At the US Consulate in Guangdong, China, a group of American parents have come with their adopted Chinese children to swear that they will be good parents.
But in the future, Western adopters may find it much harder to come to China to find a baby. Last month, the Beijing authorities tightened up the regulations to reduce the flow of babies out of the country.
The move could affect Guangdong’s reputation as the adoption capital of the world.
“They are China’s children and China has the right to impose whatever policies they like, and I know they need to slow down the flood of people trying to come over here,” says Jane Backus, one of the mothers. “It doesn’t affect us so I don’t feel really strongly one way or the other. And we would have met the new adoption requirement anyway.”
Last year a total of 13,000 Chinese children were adopted. 8,000 of them went to the USA, while 2,700 went to families in Spain.
The new law bars potential adopters if they are homosexual, a batchelor or unmarried, invalid or obese. You can’t adopt if you are under 30 or over 50 either. As parents, you would also be required to prove you have an income of more than 10,000 dollars each and that you own your home.
The official newspaper “People’s Daily” says these new measures are intended not so much to reduce the number of Chinese babies being adopted overseas, but to ensure they have the best possible future.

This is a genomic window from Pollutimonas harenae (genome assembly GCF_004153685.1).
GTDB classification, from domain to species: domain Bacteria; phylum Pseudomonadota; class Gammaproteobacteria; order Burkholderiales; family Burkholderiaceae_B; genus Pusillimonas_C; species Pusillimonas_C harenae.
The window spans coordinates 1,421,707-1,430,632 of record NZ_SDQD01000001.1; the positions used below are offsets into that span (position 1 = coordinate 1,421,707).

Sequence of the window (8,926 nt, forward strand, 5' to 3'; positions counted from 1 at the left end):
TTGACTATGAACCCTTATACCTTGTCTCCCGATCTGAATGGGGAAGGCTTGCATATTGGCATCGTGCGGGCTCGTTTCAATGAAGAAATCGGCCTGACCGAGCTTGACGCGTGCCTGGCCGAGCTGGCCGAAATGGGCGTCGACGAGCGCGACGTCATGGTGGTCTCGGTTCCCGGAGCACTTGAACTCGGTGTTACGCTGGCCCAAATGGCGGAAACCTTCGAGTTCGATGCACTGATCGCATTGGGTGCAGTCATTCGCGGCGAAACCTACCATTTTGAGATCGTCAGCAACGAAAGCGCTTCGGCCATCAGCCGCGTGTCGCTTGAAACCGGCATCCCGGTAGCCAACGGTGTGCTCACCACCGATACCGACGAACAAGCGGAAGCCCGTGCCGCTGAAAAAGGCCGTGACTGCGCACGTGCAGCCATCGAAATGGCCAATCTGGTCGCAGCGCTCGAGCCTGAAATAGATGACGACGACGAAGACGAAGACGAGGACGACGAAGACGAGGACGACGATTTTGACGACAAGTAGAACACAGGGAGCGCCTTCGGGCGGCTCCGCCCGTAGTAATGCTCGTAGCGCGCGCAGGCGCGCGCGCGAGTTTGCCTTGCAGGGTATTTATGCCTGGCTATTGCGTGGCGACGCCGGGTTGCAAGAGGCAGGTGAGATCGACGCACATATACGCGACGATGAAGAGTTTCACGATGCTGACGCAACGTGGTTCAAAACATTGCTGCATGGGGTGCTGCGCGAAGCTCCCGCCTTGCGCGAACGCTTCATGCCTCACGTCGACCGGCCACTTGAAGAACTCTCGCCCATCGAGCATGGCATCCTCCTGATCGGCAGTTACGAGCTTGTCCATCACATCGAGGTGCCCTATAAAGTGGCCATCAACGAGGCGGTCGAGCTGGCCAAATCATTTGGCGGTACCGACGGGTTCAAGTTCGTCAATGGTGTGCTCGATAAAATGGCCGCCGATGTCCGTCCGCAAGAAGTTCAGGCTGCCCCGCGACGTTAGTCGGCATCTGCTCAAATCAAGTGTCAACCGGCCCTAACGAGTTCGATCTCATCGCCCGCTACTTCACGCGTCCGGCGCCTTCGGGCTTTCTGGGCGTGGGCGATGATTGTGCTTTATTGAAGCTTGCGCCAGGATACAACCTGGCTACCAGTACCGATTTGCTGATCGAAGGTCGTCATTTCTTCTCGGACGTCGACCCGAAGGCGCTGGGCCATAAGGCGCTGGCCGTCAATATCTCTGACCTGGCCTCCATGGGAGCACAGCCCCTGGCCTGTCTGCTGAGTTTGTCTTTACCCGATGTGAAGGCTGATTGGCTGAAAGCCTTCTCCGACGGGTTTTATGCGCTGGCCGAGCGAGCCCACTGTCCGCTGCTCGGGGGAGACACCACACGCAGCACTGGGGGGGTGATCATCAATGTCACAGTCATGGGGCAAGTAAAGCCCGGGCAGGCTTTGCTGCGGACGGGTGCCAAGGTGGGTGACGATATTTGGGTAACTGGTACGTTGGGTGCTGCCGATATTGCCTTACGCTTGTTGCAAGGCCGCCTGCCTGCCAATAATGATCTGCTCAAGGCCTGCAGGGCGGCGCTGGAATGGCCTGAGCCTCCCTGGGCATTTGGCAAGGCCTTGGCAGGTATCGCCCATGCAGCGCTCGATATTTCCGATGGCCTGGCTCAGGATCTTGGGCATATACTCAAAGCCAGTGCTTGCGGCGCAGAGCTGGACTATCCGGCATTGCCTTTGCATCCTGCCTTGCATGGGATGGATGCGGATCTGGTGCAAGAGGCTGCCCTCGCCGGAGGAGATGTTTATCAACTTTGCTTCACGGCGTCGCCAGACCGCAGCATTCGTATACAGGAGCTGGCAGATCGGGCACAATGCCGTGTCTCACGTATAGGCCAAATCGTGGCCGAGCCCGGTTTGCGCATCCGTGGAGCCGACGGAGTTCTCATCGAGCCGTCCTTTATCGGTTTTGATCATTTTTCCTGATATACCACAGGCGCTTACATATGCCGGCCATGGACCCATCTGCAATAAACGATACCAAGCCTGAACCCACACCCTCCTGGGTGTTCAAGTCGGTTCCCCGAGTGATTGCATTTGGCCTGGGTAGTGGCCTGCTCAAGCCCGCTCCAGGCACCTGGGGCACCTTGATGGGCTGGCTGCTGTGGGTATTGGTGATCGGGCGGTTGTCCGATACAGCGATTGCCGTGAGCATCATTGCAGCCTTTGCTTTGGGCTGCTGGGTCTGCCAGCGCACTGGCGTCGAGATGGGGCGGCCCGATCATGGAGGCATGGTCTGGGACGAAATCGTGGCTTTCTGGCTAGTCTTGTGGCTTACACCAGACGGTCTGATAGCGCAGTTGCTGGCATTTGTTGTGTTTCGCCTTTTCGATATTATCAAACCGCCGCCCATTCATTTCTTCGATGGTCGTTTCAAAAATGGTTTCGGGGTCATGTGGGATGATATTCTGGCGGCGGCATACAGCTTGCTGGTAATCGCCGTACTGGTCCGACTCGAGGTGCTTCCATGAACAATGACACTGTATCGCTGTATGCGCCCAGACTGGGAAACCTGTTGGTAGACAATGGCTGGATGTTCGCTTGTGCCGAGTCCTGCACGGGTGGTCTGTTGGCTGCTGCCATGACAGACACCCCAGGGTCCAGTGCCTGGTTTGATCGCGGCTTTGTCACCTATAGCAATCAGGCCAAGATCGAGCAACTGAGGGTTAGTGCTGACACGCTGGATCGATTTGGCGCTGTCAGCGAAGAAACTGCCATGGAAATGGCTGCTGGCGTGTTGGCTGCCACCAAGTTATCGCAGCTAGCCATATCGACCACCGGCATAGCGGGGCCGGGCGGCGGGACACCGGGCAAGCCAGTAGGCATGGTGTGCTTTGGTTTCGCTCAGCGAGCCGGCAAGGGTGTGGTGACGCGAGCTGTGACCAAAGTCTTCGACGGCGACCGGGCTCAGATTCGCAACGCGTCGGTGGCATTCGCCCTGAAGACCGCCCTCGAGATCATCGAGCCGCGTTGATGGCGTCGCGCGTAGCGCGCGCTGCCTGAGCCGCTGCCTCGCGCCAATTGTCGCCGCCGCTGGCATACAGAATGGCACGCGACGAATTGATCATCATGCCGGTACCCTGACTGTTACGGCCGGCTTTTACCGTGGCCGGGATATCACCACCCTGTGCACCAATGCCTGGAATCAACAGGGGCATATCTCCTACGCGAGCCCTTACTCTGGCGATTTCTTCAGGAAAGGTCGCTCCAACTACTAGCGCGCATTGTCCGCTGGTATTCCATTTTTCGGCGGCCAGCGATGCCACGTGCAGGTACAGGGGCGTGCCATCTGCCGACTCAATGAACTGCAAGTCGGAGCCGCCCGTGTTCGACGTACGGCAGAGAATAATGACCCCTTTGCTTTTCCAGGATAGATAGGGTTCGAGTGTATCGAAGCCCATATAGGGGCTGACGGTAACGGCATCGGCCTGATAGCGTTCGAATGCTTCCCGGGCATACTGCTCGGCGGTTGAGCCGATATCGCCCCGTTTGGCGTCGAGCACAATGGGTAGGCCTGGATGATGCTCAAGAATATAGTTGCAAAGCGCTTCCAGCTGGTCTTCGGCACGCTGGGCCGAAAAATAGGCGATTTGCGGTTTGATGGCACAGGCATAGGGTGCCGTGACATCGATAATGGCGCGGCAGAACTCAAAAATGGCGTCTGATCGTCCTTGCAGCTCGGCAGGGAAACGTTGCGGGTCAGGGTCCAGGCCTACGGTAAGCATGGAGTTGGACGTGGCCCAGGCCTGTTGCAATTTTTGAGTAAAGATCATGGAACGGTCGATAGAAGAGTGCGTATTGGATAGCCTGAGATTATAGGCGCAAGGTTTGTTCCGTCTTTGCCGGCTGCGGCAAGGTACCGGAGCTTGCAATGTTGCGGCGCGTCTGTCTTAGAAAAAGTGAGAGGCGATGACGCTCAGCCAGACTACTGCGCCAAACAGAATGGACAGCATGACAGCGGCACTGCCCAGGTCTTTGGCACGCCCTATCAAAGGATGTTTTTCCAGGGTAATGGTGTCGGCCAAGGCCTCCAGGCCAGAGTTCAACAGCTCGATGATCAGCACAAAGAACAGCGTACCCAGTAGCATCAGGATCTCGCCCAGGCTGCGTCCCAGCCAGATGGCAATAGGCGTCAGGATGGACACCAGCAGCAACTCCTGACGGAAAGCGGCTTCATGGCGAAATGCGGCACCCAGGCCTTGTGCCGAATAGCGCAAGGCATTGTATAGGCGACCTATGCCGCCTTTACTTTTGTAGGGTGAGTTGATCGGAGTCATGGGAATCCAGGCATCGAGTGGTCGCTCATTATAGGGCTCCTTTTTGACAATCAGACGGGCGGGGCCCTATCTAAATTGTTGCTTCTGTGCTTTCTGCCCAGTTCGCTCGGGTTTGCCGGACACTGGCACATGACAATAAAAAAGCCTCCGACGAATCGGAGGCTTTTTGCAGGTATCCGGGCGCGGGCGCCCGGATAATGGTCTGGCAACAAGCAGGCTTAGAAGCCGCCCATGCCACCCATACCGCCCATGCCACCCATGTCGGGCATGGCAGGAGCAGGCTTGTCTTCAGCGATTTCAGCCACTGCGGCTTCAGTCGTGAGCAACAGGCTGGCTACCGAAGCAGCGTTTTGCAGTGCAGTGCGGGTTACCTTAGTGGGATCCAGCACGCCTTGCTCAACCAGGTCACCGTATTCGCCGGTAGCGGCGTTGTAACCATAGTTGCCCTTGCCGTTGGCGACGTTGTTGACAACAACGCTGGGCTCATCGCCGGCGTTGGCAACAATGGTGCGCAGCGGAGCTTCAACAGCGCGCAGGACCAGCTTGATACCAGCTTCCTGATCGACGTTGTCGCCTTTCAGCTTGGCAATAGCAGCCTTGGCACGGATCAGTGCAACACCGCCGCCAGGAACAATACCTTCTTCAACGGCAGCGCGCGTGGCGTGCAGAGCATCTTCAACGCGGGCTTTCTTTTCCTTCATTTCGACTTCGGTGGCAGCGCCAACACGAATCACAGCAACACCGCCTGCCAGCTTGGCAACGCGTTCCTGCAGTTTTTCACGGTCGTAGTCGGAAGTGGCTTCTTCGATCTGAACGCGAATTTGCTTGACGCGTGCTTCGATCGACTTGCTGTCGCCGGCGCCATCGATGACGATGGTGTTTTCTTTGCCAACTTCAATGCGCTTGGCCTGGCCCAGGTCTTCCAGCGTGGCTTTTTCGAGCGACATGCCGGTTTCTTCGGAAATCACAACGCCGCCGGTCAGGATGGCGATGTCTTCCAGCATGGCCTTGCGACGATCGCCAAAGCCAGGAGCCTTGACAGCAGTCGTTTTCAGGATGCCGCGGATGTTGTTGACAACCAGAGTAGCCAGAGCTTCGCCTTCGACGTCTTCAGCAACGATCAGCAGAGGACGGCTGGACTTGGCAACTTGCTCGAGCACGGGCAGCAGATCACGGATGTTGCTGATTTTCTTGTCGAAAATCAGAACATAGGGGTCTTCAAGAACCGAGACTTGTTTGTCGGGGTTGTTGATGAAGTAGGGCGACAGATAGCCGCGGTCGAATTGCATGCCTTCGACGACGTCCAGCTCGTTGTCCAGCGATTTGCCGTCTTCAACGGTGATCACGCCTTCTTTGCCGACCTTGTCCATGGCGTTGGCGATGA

It raises the question: if fewer babies are adopted, will Chinese orphanages become overcrowded?
Jeffrey Reed, one of the new adopting dads, says: “Perhaps it’s a perception, every government wants to give the perception to the rest of the world that they are protecting their children and China is doing that. I mean they are giving that perception, but at the same time there are so many orphans in the orphanages that they are going to create a bigger log jam.”
It could also affect the commercial and retail environment in Guangdong city which has become renowned for the numerous shops selling baby goods and hotels catering for prospective parents.
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